Winnipeg Free Press - PRINT EDITION
Climbing ice is hot stuff
The ice tower is the venue for a winter sport with a growing following, as well as the scene of one of the Festival du Voyageur's newest highlights.
Built by the St. Boniface section (Club D'Escalade De Saint-Boniface) of the Alpine Club of Canada in 1996, the tower offers ever-changing ice surfaces on all four sides to provide a place to practise ice climbing.
Since then, it has attracted a hardy and growing band of participants, whose idea of fun is to use ice axes and crampons (spikes that attach to boots) to claw their way up a vertical pillar of ice.
"What's amazing to me is how many people in Winnipeg have their own equipment," says Andr Mah, president of the St. Boniface group, one of two sections of the Alpine Club in Canada based in Winnipeg. The Manitoba section operates in English; members of both groups use the ice climbing tower.
The tower will be a hot spot during both weekends of Festival du Voyageur. On Feb. 9 and 10, Mountain Equipment Co-op will give climbers a chance to try out different kinds of climbing gear. On Feb. 15 to 17, the tower will be the setting for the second annual Festival d'Escalade sur Glace de Saint-Boniface. Climbers will compete in speed and degree-of-difficulty competitions, with qualifying rounds on the Saturday and the finals on Sunday starting at 1 pm.
"Climbing is an odd sport," says Bryce Brown, who won the degree-of-difficulty competition last year. "It's 90 per cent suffering and 10 per cent fun."
When the climbers are back on the ground and discussing their adventure over a drink, he says, the ratio shifts in favour of fun.
"This is the best ice climbing within eight hours of Winnipeg," says Brown. With climbing partner Darren Tomczak, winner of the speed competition at last year's Festival, Brown often climbs in the Thunder Bay, Ont. area.
Many hardcore ice climbers from Winnipeg make the eight-hour trek east to the rugged north shore of Lake Superior, where climbing routes up to 750 feet long and consistent, and cold winters create an ice-climber's paradise.
"They go to Thunder Bay or Banff to put into practice what they've learned on our tower," says Mah.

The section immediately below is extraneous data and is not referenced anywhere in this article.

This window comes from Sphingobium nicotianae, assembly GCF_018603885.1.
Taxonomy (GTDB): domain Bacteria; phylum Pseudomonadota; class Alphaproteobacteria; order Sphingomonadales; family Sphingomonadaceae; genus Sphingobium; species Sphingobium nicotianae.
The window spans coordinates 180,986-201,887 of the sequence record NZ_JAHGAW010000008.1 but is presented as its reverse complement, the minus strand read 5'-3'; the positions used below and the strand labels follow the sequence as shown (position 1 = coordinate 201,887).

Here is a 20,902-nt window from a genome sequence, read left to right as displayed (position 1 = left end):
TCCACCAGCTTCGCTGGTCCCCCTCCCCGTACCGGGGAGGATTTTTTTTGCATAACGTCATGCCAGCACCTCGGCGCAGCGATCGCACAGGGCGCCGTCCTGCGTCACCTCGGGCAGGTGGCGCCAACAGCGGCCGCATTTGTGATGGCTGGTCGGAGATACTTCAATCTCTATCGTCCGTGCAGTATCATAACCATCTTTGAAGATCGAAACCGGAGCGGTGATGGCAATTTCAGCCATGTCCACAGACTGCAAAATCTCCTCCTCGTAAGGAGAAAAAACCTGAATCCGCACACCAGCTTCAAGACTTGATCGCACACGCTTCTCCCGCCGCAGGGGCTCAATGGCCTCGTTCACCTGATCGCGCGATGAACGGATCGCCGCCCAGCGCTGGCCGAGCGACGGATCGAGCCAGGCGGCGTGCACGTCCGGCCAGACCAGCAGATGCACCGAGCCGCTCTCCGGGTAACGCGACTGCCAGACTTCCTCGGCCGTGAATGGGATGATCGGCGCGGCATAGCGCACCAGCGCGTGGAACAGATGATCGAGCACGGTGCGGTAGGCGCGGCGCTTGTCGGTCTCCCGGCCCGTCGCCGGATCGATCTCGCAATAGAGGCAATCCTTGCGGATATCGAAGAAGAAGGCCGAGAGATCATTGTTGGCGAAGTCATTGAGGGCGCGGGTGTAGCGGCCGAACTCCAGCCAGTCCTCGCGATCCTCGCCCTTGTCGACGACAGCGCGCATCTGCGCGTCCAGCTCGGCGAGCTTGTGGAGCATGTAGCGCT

Ice climbing isn't just a sport for young ironmen. Among the first-timers trying out the tower on a recent bitterly cold day was Anita Geisel, 46, a mother of three who was introduced to climbing last year when she took a rock-climbing course at Vertical Adventures with her son. On her first attempt, Geisel only climbed about 15 feet. In the afternoon, she reached the top of the 60-foot tower.
"The first time, or the first couple of times, you're learning how to use the crampons and ice axes," she says.
Despite nearly frostbitten toes, Geisel was an elated convert to the sport. "I'll definitely be out here again."
Not all the activity in the ice-climbing festival involves numb toes. The festival will also include a reception on Feb. 16, starting at 5:30 p.m., with Jeff Warden, a Winnipeg-based climber who is setting off to scale the highest peaks on each of the world's seven continents. The reception takes place at Theatre de la Chapelle.
In addition to organizing the ice festival and maintaining the tower, the group organizes summer rock climbing trips to Whiteshell Provincial Park and near Kenora, Ont., and has an indoor climbing wall at Ecole Precieux Sang. The club has programs to introduce children and teens to climbing at the school climbing wall, and is looking to complete the tower for summer rock-climbing practice.
For members who are itching for full-size, real-life mountains, the club organizes a summer trip to the Rockies in Alberta. This year, Mah says, members will spend a week at Elizabeth Parker Hut in the Lake O'Hara area of Yoho National Park, renowned as one of the most spectacular places in the world for hiking and climbing.
For more information, contact Mah at 253-2162, or turn to www.cesb.net.
PHOTO LINDA VERMETTE/WINNIPEG FREE PRESS
Republished from the Winnipeg Free Press print edition February 6, 2002 $sourceSection$sourcePage
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